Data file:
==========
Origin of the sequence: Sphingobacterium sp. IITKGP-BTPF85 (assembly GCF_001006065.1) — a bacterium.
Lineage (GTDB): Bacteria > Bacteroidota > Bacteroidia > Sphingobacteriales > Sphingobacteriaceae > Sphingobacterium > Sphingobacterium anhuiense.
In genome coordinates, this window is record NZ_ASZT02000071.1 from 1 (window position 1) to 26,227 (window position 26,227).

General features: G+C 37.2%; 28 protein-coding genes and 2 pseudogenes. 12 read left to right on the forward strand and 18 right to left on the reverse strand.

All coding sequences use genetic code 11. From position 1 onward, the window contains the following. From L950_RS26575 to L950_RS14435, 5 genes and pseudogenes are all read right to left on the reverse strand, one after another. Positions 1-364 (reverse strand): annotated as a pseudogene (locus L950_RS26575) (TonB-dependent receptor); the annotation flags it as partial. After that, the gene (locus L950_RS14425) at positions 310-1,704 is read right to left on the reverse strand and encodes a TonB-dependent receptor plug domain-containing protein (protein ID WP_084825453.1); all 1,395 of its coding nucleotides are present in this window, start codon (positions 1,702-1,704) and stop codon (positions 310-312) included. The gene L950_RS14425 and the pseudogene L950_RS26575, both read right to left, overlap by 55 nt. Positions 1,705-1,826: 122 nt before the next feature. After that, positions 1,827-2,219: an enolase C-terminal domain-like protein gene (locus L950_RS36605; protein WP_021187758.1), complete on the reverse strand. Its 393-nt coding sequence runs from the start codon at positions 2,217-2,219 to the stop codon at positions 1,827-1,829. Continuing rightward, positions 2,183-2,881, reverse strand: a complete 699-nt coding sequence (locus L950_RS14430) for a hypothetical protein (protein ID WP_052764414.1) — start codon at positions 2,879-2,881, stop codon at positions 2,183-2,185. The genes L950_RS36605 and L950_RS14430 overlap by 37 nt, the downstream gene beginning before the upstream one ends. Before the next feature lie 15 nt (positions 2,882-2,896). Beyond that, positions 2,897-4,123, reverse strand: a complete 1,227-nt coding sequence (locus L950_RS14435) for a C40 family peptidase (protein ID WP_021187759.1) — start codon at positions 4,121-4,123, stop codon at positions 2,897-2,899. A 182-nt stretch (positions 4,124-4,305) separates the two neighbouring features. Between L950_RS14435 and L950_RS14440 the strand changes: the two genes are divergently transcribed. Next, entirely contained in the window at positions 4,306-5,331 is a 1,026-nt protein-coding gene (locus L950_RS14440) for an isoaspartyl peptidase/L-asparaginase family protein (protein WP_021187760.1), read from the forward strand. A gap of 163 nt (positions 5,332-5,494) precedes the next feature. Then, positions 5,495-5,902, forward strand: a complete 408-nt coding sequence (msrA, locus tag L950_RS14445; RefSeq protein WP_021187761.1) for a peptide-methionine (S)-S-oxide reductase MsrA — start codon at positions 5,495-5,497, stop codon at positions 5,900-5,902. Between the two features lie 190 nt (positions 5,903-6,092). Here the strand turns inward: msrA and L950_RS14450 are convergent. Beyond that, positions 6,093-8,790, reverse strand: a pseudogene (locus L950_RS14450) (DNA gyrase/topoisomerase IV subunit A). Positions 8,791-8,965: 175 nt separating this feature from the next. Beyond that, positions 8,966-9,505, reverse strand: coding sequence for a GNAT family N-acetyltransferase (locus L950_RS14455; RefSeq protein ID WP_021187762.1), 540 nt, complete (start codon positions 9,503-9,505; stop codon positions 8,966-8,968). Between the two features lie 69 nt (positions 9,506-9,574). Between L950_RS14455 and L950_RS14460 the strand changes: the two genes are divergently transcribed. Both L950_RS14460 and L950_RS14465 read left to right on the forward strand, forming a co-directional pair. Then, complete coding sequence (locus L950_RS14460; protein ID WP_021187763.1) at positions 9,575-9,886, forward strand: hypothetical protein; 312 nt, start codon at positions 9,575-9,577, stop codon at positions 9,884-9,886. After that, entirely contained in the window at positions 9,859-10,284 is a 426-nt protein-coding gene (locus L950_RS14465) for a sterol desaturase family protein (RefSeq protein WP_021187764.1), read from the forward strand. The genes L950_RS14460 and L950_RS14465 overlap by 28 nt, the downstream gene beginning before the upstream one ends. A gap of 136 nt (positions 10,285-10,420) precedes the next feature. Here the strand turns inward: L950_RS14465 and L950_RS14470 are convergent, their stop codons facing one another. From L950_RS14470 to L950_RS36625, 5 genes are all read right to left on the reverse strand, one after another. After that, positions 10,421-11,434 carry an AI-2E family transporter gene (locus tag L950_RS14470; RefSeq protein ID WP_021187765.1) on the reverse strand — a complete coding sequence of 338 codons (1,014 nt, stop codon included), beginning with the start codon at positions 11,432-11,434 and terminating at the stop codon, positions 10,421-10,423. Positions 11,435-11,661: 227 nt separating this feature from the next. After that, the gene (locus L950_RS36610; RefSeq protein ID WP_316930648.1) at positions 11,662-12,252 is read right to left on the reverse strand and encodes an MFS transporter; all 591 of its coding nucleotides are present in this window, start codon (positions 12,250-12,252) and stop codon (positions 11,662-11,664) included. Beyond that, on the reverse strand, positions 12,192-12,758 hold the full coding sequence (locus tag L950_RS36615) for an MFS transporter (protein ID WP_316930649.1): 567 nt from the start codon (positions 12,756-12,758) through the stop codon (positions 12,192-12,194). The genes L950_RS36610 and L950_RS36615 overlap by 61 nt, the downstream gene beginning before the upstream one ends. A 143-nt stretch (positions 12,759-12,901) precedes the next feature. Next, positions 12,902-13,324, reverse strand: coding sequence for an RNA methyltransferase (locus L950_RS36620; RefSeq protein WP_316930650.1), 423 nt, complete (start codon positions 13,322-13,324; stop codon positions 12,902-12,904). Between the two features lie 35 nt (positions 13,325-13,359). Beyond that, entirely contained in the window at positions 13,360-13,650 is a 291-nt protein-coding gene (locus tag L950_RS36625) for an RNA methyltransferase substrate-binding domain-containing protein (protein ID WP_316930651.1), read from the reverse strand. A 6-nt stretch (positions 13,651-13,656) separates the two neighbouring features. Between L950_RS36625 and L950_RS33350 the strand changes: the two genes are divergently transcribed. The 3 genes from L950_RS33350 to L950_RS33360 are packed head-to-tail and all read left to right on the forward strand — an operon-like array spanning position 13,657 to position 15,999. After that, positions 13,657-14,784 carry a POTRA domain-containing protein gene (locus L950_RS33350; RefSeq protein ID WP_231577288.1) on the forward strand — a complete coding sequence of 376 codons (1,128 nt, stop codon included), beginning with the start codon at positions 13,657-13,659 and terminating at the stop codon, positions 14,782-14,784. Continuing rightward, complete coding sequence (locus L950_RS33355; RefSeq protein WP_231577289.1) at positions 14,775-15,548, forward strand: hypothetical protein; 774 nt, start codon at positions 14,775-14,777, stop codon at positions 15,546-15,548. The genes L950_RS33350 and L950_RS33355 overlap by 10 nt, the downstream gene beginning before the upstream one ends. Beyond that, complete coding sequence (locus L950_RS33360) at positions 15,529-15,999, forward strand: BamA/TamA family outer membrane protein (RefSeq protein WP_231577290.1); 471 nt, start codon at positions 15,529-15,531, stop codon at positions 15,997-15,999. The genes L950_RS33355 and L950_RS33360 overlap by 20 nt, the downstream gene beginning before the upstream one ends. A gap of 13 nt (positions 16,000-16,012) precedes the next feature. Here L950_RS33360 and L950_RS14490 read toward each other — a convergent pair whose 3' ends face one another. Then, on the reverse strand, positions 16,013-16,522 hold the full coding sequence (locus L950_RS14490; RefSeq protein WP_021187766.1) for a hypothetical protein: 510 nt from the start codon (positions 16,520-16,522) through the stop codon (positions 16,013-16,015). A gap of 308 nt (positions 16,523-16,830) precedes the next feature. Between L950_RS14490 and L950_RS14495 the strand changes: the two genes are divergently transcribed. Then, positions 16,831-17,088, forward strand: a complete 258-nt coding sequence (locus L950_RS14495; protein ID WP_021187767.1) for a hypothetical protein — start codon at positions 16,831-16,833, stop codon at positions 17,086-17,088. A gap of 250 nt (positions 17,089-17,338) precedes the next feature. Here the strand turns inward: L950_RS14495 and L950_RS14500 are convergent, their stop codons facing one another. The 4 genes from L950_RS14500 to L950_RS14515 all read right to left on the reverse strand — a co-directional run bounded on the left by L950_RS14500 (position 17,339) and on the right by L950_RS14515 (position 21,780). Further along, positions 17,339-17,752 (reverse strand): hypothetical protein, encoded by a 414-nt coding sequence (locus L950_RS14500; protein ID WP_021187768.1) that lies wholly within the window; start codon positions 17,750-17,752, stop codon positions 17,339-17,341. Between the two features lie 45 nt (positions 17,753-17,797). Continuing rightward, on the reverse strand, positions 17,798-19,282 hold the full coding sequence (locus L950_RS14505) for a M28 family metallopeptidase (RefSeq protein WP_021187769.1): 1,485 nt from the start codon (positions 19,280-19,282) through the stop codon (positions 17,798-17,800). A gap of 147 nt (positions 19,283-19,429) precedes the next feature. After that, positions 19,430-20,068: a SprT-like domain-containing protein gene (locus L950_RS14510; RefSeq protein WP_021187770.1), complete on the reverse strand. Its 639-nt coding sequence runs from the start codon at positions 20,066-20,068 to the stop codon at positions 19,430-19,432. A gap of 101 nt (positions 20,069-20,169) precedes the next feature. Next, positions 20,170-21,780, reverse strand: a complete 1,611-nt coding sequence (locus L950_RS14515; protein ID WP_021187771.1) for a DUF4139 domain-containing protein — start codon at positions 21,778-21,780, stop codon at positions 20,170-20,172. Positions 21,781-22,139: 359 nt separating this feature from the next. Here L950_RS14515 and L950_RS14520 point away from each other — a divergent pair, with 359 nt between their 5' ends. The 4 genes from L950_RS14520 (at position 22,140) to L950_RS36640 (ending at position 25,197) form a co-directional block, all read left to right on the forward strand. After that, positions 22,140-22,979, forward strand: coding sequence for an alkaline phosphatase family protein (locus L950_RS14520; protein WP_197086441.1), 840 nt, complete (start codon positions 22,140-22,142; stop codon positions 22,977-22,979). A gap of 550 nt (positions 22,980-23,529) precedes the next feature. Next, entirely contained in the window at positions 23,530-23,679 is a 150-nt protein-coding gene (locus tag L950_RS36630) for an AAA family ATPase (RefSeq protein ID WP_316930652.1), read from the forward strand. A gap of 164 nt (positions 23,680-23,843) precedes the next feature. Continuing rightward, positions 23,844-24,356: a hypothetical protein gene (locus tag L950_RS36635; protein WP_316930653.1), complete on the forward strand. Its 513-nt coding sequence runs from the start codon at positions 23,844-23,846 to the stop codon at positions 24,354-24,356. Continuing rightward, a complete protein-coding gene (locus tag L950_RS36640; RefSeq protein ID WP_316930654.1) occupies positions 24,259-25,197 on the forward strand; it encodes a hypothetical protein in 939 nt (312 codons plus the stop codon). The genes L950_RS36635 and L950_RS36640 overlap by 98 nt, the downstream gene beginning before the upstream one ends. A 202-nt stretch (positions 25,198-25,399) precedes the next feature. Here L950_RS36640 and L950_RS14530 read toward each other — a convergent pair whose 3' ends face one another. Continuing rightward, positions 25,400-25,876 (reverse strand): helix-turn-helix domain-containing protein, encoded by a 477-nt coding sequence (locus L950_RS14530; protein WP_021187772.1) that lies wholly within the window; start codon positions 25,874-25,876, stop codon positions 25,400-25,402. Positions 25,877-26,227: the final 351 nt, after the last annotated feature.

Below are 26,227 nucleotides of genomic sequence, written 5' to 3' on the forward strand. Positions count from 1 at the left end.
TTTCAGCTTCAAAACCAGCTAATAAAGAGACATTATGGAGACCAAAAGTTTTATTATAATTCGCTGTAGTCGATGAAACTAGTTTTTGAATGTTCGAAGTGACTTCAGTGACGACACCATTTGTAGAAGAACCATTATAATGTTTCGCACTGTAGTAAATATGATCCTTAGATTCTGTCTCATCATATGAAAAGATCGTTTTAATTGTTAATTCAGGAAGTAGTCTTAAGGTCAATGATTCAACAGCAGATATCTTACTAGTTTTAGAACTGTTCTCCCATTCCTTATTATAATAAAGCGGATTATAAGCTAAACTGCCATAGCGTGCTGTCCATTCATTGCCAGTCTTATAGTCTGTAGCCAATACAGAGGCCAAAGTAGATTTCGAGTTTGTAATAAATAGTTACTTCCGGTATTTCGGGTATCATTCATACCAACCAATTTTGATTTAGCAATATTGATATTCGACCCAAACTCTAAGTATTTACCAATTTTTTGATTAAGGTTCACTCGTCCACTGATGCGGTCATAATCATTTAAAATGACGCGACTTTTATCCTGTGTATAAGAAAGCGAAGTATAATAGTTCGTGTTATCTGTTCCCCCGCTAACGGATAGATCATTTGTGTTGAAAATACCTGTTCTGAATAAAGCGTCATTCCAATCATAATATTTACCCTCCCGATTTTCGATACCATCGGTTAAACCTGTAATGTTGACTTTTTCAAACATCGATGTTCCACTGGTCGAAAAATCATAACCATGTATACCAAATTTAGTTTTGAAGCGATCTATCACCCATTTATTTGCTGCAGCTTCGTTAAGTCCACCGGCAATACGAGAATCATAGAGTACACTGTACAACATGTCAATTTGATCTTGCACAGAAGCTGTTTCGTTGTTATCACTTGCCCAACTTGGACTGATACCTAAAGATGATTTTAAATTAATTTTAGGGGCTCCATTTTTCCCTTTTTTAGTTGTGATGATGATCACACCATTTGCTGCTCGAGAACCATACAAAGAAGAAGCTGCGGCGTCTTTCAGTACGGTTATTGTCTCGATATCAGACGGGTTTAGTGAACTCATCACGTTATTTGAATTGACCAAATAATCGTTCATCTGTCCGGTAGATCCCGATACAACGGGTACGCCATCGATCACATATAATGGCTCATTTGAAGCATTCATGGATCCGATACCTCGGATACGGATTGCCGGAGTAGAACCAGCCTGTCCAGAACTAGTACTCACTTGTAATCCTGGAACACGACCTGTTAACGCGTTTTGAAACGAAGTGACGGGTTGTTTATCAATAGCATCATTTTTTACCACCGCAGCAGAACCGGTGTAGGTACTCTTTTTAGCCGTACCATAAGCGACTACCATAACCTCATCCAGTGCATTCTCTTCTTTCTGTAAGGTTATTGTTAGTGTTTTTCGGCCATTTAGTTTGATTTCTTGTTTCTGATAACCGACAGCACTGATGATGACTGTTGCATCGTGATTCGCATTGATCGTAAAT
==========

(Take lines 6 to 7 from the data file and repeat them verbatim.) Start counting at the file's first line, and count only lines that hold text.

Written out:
Below are 26,227 nucleotides of genomic sequence, written 5' to 3' on the forward strand. Positions count from 1 at the left end.
TTTCAGCTTCAAAACCAGCTAATAAAGAGACATTATGGAGACCAAAAGTTTTATTATAATTCGCTGTAGTCGATGAAACTAGTTTTTGAATGTTCGAAGTGACTTCAGTGACGACACCATTTGTAGAAGAACCATTATAATGTTTCGCACTGTAGTAAATATGATCCTTAGATTCTGTCTCATCATATGAAAAGATCGTTTTAATTGTTAATTCAGGAAGTAGTCTTAAGGTCAATGATTCAACAGCAGATATCTTACTAGTTTTAGAACTGTTCTCCCATTCCTTATTATAATAAAGCGGATTATAAGCTAAACTGCCATAGCGTGCTGTCCATTCATTGCCAGTCTTATAGTCTGTAGCCAATACAGAGGCCAAAGTAGATTTCGAGTTTGTAATAAATAGTTACTTCCGGTATTTCGGGTATCATTCATACCAACCAATTTTGATTTAGCAATATTGATATTCGACCCAAACTCTAAGTATTTACCAATTTTTTGATTAAGGTTCACTCGTCCACTGATGCGGTCATAATCATTTAAAATGACGCGACTTTTATCCTGTGTATAAGAAAGCGAAGTATAATAGTTCGTGTTATCTGTTCCCCCGCTAACGGATAGATCATTTGTGTTGAAAATACCTGTTCTGAATAAAGCGTCATTCCAATCATAATATTTACCCTCCCGATTTTCGATACCATCGGTTAAACCTGTAATGTTGACTTTTTCAAACATCGATGTTCCACTGGTCGAAAAATCATAACCATGTATACCAAATTTAGTTTTGAAGCGATCTATCACCCATTTATTTGCTGCAGCTTCGTTAAGTCCACCGGCAATACGAGAATCATAGAGTACACTGTACAACATGTCAATTTGATCTTGCACAGAAGCTGTTTCGTTGTTATCACTTGCCCAACTTGGACTGATACCTAAAGATGATTTTAAATTAATTTTAGGGGCTCCATTTTTCCCTTTTTTAGTTGTGATGATGATCACACCATTTGCTGCTCGAGAACCATACAAAGAAGAAGCTGCGGCGTCTTTCAGTACGGTTATTGTCTCGATATCAGACGGGTTTAGTGAACTCATCACGTTATTTGAATTGACCAAATAATCGTTCATCTGTCCGGTAGATCCCGATACAACGGGTACGCCATCGATCACATATAATGGCTCATTTGAAGCATTCATGGATCCGATACCTCGGATACGGATTGCCGGAGTAGAACCAGCCTGTCCAGAACTAGTACTCACTTGTAATCCTGGAACACGACCTGTTAACGCGTTTTGAAACGAAGTGACGGGTTGTTTATCAATAGCATCATTTTTTACCACCGCAGCAGAACCGGTGTAGGTACTCTTTTTAGCCGTACCATAAGCGACTACCATAACCTCATCCAGTGCATTCTCTTCTTTCTGTAAGGTTATTGTTAGTGTTTTTCGGCCATTTAGTTTGATTTCTTGTTTCTGATAACCGACAGCACTGATGATGACTGTTGCATCGTGATTCGCATTGATCGTAAAT